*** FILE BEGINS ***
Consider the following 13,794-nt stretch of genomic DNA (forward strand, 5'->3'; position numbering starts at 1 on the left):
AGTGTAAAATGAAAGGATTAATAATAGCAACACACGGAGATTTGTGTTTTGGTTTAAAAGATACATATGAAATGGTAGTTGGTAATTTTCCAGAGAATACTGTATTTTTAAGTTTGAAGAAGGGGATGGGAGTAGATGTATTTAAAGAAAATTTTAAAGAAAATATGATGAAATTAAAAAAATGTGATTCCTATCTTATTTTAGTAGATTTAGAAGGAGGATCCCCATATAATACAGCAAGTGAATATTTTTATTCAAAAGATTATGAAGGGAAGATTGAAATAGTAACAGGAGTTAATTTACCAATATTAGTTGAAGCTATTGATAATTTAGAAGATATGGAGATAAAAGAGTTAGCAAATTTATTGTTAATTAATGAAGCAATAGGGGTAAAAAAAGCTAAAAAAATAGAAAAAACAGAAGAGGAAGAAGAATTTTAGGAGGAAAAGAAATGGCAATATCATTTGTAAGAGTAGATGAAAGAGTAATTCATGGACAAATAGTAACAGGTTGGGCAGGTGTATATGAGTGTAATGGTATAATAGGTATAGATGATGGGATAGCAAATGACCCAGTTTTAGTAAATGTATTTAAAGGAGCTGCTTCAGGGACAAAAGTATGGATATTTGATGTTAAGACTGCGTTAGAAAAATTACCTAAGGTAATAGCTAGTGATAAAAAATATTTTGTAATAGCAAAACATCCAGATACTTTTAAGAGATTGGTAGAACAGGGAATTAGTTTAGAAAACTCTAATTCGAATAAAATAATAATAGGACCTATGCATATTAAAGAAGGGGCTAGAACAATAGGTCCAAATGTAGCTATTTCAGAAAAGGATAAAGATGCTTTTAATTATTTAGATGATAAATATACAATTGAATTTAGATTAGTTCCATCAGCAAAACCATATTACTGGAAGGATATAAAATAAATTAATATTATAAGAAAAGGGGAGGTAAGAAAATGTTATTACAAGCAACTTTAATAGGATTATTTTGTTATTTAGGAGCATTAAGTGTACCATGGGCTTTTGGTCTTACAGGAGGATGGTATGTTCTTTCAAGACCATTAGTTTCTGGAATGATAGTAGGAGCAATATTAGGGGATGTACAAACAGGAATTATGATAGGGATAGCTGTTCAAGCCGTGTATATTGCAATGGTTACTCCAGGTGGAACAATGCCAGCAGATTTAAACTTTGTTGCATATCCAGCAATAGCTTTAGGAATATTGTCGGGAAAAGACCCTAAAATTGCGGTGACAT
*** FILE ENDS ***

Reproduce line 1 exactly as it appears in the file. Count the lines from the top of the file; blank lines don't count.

Consider the following 13,794-nt stretch of genomic DNA (forward strand, 5'->3'; position numbering starts at 1 on the left):